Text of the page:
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Rising Rates Cause Layoffs at Phoenix-Area Mortgage Firms

By September 1, 2022November 14th, 2022No Comments

By Angela Gonzales | Phoenix Business Journal

A rise in mortgage interest rates over the past several months has caused a drop in refinance applications, leading to mortgage lender layoffs.

The robust housing market in 2020 and 2021 created a labor shortage in the mortgage and title industries, causing firms to hire more people to keep up with transaction volumes, said Steven Hensley, advisory manager for Zonda housing market research firm.

“Now that the housing market has cooled, and less transactions are occurring, it is likely that some companies are realizing that they are now over-staffed,” he said. “This is part of the cyclical nature of the housing market.”

Michael Metz, operations manager for Scottsdale-based VIP Mortgage Inc., said increased rates have caused refinance volume to plummet, and purchase volume has dipped because of concerns about housing inventory and payment affordability. It has resulted in the lay off of 26 employees at the company, he said.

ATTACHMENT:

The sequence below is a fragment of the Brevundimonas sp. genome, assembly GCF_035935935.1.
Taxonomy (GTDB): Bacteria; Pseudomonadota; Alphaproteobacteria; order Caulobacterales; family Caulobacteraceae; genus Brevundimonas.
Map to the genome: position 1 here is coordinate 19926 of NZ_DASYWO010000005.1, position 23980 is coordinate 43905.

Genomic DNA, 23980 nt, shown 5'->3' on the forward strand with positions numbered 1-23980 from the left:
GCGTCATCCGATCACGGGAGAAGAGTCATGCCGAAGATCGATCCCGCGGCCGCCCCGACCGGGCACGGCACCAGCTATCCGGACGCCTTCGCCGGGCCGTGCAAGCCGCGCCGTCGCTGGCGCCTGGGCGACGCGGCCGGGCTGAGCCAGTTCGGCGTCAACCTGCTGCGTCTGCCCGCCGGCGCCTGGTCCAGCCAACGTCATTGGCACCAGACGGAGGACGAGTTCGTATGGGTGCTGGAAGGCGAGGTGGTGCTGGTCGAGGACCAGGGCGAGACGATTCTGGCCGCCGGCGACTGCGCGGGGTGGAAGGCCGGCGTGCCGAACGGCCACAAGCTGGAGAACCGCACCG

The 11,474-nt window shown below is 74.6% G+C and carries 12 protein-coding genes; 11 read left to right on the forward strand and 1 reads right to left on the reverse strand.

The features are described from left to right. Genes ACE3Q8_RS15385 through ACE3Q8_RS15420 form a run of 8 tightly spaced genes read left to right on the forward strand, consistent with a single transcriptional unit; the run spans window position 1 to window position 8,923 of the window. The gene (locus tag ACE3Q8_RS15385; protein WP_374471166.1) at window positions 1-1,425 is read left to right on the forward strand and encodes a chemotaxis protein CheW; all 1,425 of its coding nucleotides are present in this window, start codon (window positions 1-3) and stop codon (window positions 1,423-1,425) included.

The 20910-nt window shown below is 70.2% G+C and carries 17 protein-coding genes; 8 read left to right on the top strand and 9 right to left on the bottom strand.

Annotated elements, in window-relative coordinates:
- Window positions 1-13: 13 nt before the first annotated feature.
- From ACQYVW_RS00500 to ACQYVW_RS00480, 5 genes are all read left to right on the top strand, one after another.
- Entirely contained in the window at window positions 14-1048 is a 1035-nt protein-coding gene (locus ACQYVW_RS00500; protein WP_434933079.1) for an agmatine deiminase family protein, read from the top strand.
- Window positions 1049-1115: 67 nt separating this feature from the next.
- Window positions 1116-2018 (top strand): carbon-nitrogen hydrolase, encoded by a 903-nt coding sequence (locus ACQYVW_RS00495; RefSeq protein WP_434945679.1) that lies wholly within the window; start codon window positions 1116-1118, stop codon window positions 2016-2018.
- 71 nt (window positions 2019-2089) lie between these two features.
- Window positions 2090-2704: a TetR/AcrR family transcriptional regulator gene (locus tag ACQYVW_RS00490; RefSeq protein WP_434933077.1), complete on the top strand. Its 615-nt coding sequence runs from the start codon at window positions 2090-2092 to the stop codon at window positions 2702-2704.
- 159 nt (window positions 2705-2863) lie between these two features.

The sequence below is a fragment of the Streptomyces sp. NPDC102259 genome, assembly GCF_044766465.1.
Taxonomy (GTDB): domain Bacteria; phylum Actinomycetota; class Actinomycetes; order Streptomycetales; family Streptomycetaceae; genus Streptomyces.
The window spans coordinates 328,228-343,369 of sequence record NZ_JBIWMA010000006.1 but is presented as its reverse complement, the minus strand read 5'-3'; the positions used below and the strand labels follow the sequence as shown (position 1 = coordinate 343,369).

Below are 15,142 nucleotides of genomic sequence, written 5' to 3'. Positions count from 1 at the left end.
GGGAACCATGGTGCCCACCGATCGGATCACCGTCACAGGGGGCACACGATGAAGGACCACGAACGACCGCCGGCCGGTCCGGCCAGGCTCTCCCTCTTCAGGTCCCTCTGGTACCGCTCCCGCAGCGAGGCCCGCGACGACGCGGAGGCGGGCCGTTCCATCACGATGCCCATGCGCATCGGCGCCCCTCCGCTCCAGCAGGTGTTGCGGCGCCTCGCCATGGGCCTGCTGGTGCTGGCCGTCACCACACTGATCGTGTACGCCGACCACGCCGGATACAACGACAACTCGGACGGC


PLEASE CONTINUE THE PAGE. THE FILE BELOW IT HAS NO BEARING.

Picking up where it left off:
“This has created one of the most challenging markets in the mortgage industry in decades, and has been tough on our VIP family,” he said. “We made the hard decision to reduce our staff size by about 5%, but thankfully haven’t had to make some of the drastic cuts we’ve seen in the market, due to a prior focus in purchase business and expansion into new markets.”

VIP Mortgage was ranked No. 1 on the Business Journal’s 2021 list of the largest Phoenix-area mortgage lenders and brokers list, with mortgage volume of $1 billion. The 2022 version of that list will be published on Sept. 16.

Over the past few months, large banks such as Wells Fargo & Co. and JPMorgan Chase & Co. have pulled back on their mortgage lending.

In June, JPMorgan confirmed it was cutting more than 1,000 employees from its home-lending unit as a result of cyclical changes in the mortgage market.

“We were able to proactively move many impacted employees to new roles within the firm and are working to help the remaining affected employees find new employment within Chase and externally,” according to a Chase statement in June.

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